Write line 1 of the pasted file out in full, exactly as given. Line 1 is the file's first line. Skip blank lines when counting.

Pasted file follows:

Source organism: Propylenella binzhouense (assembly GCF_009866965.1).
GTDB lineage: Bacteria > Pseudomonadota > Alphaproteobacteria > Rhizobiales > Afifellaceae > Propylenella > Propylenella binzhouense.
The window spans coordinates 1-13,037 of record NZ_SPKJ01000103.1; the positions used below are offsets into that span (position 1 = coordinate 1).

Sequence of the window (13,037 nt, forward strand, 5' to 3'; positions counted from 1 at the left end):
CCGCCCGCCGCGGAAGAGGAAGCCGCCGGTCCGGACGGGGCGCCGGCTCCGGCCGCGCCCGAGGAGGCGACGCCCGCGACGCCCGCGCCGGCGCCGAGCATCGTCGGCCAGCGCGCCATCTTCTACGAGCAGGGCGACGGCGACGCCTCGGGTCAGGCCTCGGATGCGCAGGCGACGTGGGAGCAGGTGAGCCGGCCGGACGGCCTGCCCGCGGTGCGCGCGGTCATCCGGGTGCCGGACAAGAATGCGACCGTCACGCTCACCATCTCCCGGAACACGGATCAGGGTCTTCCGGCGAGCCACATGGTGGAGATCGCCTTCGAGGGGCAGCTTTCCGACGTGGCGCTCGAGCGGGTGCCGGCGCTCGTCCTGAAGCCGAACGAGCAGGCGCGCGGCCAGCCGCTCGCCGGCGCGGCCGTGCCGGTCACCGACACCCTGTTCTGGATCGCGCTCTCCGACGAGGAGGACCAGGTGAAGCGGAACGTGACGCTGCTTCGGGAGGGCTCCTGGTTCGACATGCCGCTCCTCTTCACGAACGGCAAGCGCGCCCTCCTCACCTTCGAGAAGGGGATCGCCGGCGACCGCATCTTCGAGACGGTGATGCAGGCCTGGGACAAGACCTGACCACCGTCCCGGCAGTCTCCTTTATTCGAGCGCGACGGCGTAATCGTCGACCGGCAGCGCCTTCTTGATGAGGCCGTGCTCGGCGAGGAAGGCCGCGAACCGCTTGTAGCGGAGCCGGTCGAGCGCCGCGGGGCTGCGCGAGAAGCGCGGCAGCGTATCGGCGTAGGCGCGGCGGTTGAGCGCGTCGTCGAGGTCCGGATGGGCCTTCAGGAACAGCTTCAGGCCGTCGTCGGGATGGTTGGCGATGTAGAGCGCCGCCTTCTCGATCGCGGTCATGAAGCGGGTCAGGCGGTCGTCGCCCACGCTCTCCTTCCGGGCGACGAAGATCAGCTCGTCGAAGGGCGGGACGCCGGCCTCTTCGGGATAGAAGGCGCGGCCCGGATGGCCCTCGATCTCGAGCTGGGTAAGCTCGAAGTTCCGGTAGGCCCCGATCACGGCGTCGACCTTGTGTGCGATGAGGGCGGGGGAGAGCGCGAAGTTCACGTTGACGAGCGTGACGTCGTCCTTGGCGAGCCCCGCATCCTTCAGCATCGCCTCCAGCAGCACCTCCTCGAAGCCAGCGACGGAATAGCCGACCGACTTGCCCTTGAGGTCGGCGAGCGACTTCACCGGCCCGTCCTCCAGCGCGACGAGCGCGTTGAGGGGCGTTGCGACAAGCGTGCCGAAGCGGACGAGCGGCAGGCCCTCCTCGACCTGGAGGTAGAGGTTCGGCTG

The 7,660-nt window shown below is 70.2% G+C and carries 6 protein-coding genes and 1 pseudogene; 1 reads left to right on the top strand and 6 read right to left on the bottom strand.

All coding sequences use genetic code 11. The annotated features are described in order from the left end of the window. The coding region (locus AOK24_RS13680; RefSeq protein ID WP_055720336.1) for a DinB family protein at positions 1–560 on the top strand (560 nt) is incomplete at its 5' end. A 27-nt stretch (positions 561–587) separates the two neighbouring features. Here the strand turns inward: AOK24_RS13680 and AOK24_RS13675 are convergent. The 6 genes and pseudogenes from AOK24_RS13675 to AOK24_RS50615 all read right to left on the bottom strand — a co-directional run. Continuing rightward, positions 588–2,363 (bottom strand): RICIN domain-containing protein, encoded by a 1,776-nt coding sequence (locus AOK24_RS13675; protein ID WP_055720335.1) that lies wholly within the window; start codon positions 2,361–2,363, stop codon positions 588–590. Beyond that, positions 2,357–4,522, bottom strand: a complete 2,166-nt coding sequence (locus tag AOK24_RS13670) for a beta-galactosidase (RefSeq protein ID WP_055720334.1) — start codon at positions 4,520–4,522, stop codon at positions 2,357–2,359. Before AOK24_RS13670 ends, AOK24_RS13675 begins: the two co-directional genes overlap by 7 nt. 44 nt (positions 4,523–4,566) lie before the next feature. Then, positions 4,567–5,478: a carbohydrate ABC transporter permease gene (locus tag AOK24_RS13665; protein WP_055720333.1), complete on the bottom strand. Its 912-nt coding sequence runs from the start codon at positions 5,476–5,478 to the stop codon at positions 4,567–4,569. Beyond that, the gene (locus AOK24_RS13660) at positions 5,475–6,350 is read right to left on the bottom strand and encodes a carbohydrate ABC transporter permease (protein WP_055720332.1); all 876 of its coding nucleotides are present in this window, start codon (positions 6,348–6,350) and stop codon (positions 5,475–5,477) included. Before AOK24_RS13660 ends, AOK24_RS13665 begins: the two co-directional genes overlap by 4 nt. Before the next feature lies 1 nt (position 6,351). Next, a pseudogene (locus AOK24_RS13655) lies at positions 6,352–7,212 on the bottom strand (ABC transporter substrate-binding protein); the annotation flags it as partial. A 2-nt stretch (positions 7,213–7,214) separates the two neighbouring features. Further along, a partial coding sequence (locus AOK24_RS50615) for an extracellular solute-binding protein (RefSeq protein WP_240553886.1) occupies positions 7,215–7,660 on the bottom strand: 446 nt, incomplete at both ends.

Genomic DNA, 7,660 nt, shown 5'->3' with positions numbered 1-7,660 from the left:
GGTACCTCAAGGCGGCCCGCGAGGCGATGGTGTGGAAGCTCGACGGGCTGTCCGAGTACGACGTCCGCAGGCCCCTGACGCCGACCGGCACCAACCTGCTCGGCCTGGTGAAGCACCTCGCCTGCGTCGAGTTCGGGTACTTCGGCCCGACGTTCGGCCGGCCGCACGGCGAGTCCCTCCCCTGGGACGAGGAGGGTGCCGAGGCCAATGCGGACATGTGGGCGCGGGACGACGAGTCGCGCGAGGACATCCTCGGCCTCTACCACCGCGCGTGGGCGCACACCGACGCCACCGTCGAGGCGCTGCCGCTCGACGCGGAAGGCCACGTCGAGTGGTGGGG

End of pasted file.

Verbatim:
Source organism: Propylenella binzhouense (assembly GCF_009866965.1).